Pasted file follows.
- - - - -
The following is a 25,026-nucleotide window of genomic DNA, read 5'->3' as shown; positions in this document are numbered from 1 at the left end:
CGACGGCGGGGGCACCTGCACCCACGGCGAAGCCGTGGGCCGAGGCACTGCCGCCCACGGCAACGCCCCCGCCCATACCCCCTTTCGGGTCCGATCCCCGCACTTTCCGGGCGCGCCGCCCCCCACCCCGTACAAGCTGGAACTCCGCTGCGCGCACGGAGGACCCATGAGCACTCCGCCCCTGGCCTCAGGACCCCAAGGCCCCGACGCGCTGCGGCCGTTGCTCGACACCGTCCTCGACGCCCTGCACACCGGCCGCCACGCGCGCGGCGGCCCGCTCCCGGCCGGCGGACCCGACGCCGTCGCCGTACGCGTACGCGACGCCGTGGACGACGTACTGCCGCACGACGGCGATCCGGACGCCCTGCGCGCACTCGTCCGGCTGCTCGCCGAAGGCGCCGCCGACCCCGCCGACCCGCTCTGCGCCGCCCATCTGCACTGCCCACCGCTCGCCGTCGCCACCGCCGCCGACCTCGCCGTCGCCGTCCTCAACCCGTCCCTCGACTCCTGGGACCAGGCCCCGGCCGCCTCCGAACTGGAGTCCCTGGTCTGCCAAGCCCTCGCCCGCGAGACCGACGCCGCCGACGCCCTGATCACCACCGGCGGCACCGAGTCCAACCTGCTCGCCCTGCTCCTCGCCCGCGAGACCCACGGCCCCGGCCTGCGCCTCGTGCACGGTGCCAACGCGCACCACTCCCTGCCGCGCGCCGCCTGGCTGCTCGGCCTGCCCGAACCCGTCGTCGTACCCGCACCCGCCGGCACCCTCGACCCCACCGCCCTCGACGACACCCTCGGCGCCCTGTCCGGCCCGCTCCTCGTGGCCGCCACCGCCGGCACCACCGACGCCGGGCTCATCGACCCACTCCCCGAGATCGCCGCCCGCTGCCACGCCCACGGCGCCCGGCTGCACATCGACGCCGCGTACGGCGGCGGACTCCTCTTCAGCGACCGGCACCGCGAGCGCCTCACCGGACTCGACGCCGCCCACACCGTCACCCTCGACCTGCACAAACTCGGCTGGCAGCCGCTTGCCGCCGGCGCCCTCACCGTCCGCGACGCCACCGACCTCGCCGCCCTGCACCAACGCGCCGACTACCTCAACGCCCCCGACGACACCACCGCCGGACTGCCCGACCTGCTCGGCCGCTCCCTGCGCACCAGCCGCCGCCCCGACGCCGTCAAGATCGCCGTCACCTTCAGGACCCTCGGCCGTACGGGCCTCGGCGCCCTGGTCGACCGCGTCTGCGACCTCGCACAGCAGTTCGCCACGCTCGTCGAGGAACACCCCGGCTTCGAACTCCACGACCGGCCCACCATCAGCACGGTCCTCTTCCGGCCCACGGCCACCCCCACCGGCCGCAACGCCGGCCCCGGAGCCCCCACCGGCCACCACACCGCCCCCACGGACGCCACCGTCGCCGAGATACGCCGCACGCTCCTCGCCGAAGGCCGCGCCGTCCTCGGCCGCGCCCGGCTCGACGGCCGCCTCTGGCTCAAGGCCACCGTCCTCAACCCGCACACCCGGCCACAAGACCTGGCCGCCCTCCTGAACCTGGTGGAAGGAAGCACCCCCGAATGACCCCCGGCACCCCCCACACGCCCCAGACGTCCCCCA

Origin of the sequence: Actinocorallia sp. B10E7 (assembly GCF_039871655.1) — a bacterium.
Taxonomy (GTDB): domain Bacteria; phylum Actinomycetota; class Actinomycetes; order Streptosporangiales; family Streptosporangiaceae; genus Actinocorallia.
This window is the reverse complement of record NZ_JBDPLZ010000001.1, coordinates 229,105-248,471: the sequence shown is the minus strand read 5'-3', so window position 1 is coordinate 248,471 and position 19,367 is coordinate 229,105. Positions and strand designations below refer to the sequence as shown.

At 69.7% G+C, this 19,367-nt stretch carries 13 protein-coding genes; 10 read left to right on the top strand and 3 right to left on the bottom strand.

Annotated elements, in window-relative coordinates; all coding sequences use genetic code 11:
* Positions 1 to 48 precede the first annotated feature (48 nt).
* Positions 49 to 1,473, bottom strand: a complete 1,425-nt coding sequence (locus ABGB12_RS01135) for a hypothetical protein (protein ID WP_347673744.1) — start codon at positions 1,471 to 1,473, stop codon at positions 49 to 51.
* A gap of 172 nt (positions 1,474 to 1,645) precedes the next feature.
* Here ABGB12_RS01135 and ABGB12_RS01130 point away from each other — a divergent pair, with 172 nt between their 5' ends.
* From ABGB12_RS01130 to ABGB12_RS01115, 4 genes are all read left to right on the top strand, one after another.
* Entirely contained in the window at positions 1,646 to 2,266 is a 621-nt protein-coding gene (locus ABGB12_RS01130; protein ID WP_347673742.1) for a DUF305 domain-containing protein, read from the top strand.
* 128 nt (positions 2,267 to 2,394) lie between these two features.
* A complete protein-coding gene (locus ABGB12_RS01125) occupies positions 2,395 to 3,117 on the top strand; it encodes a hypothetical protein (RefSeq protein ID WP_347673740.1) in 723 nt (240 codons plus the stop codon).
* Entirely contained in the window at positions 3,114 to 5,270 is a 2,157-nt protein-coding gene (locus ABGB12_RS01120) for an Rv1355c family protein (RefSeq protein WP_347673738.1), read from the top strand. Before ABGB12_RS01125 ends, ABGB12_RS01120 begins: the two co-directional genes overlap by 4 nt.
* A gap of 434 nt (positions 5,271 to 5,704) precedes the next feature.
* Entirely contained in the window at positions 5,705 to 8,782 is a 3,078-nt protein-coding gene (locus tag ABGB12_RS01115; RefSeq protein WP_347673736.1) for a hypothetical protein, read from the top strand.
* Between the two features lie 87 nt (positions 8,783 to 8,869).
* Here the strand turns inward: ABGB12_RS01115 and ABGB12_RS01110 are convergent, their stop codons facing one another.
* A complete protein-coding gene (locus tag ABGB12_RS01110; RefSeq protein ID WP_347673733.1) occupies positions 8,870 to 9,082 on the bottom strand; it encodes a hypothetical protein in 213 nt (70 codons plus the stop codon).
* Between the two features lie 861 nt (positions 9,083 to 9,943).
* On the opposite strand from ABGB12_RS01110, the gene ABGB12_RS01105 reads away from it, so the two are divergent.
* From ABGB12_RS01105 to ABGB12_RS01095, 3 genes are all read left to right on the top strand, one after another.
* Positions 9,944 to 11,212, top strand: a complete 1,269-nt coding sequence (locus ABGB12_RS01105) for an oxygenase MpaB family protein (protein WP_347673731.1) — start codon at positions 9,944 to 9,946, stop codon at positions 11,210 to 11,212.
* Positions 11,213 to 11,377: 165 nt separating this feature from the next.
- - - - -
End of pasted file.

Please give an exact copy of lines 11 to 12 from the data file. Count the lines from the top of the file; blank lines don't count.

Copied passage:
* Here ABGB12_RS01135 and ABGB12_RS01130 point away from each other — a divergent pair, with 172 nt between their 5' ends.
* From ABGB12_RS01130 to ABGB12_RS01115, 4 genes are all read left to right on the top strand, one after another.